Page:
Wazzu provides hostile homecoming for Noah Williams in Apple Cup

Williams leads UW in scoring, Cougars win 56-51



UW guard and ex-WSU player Noah Williams walks back to the tunnel after losing to WSU 51-56, Feb. 11, 2023, in Pullman, Wash.

SAM TAYLOR, Evergreen sports co-editor

“Wazzu Reject” was the tamer of the collection of chants the WSU student section shouted at Saturday’s Pullman edition of the Apple Cup in Noah Williams’ much-anticipated return to the Palouse.

Williams did the unthinkable in transferring from WSU to its bitter in-state rival University of Washington in the offseason. In the annual Pullman bout of the two men’s basketball programs, all eyes were on Williams and how he would respond.

Williams seemed up to the challenge.

About five minutes into the game, Williams jumped off the bench and onto the hardwood for the Huskies. A wave of boos and jeers rained down on Williams the second he touched the court and every time he touched the ball. 

The Apple Cup was the first game in which fans were allowed to drink alcohol in most sections of Beasley rather than being contained to a few designated sections. 

One could say it was booze and boos that kept the crowd loud through the Cougars’ 56-51 Apple Cup victory.

Whoever led the “Wazzu Rejects” chant knew their history. After beating UW in Seattle and being greeted by the Husky fan’s “UW Rejects” chant directed at the Cougs, Williams took a great deal of pride in getting the last word in a game in which he dropped 15 points with 9 coming from the free throw line.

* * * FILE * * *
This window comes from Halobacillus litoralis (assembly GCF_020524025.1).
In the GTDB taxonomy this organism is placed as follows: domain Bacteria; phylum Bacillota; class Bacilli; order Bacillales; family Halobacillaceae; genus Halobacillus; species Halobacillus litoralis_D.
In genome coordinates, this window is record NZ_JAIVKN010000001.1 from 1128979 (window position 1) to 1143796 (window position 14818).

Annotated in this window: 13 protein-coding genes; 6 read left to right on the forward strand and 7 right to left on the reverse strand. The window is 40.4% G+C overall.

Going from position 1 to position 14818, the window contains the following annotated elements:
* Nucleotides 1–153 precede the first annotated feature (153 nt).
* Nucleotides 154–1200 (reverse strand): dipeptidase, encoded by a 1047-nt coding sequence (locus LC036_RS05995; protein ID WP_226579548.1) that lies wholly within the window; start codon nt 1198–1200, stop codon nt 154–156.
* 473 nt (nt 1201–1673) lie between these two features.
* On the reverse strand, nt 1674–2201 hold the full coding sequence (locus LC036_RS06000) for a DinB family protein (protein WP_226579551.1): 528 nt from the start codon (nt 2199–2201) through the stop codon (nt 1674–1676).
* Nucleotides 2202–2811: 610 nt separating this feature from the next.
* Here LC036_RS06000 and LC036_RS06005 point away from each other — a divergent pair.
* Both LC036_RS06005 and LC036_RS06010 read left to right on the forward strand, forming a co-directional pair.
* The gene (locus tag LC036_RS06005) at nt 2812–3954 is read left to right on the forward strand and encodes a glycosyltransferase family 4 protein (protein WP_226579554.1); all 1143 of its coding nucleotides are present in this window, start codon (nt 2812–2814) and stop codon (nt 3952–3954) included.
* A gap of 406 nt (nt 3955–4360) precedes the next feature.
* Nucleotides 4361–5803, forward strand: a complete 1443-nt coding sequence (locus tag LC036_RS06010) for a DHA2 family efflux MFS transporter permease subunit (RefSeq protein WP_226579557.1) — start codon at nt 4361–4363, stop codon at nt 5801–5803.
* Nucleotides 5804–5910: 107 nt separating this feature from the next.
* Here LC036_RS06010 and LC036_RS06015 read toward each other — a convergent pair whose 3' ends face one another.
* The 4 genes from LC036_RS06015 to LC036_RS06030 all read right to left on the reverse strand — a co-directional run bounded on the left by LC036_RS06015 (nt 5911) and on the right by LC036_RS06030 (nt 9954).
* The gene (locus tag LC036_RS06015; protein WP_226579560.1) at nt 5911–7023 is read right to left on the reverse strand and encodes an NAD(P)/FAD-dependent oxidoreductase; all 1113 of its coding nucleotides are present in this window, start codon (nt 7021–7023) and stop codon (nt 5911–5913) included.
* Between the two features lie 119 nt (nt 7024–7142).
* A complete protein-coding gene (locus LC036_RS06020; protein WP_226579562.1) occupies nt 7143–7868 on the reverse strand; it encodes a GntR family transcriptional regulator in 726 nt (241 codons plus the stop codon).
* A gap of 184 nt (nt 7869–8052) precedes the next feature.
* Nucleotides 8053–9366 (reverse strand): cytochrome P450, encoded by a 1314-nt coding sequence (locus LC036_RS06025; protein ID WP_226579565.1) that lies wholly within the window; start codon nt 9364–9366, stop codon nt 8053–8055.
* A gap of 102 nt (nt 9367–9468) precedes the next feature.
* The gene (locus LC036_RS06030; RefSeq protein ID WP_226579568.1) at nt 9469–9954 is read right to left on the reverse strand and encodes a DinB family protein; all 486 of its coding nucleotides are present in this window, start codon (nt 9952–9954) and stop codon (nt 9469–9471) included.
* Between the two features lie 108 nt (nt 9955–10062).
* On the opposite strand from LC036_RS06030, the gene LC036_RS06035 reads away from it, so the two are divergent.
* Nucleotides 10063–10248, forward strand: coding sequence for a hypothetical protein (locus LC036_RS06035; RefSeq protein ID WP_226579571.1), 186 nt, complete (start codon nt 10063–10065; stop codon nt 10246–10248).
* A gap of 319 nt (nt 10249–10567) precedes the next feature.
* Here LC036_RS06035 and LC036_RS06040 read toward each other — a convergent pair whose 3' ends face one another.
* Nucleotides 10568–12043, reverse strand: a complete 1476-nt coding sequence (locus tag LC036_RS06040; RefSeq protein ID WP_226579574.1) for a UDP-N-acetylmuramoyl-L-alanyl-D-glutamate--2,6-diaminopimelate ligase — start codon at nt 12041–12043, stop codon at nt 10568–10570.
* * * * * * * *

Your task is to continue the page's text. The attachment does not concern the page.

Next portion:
Williams always seemed to play his best for the Cougs against UW, especially in Seattle.

That ‘UW rejects’ (chant), I don’t know what they’re talking about, because I feel like they’re WSU rejects,” Williams said in a postgame presser Feb. 28, 2020.

The other chants incorporated language not suitable for children, making it perfectly obvious why WSU football head coach Jake Dickert attended the game with his wife sitting courtside and not in the stands with his children as he had before.

TJ Bamba and Mouhamed Gueye said in the postgame presser they could not understand the student section’s chants. 

After the Cougs won, both teams joined the high-five line of good sportsmanship.

Last in each line were the former roommates: Williams and Bamba.

The two shared a hug, spoke for a few seconds and parted ways.

“I don’t wish for nobody to speak bad about [Williams], there’s a lot going on. But at the end of the day, he is with our rivals now so anything goes. Especially like you know on the basketball court, I was locked in you know the feeling,” Bamba said in the postgame presser with a slight smirk on his face.

“That was the whole message the whole week coming from the staff like don’t make it more than what it is, it’s just a basketball game, just a rivalry,” Bamba said.

Williams aside, the Cougars did not play their best basketball Saturday. Neither did the Huskies.

Both schools have stayed in the middle of the Pac-12, playing up to their tough completion in most cases and being on the other side of that coin in which teams below them in the standings usually seem to have a chance.

The Cougars shot poorly in all three facets of offense: 29.3% from the field,